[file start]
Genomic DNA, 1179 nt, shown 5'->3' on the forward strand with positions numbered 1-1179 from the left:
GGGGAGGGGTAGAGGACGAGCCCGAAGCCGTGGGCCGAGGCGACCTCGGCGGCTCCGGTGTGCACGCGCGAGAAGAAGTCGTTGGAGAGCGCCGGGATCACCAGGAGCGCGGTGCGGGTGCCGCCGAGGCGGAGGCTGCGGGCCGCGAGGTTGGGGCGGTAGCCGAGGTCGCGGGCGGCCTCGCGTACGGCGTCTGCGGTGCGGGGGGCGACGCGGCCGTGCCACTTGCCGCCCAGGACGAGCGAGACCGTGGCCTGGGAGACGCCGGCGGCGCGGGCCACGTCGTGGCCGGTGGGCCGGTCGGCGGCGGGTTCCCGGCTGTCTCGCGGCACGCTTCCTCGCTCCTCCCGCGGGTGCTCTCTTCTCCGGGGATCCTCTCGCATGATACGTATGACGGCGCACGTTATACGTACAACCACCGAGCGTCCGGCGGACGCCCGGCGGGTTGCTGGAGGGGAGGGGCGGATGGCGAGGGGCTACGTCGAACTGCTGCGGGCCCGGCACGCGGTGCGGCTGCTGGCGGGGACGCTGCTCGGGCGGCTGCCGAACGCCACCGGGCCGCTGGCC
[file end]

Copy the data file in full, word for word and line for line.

Genomic DNA, 1179 nt, shown 5'->3' on the forward strand with positions numbered 1-1179 from the left:
GGGGAGGGGTAGAGGACGAGCCCGAAGCCGTGGGCCGAGGCGACCTCGGCGGCTCCGGTGTGCACGCGCGAGAAGAAGTCGTTGGAGAGCGCCGGGATCACCAGGAGCGCGGTGCGGGTGCCGCCGAGGCGGAGGCTGCGGGCCGCGAGGTTGGGGCGGTAGCCGAGGTCGCGGGCGGCCTCGCGTACGGCGTCTGCGGTGCGGGGGGCGACGCGGCCGTGCCACTTGCCGCCCAGGACGAGCGAGACCGTGGCCTGGGAGACGCCGGCGGCGCGGGCCACGTCGTGGCCGGTGGGCCGGTCGGCGGCGGGTTCCCGGCTGTCTCGCGGCACGCTTCCTCGCTCCTCCCGCGGGTGCTCTCTTCTCCGGGGATCCTCTCGCATGATACGTATGACGGCGCACGTTATACGTACAACCACCGAGCGTCCGGCGGACGCCCGGCGGGTTGCTGGAGGGGAGGGGCGGATGGCGAGGGGCTACGTCGAACTGCTGCGGGCCCGGCACGCGGTGCGGCTGCTGGCGGGGACGCTGCTCGGGCGGCTGCCGAACGCCACCGGGCCGCTGGCC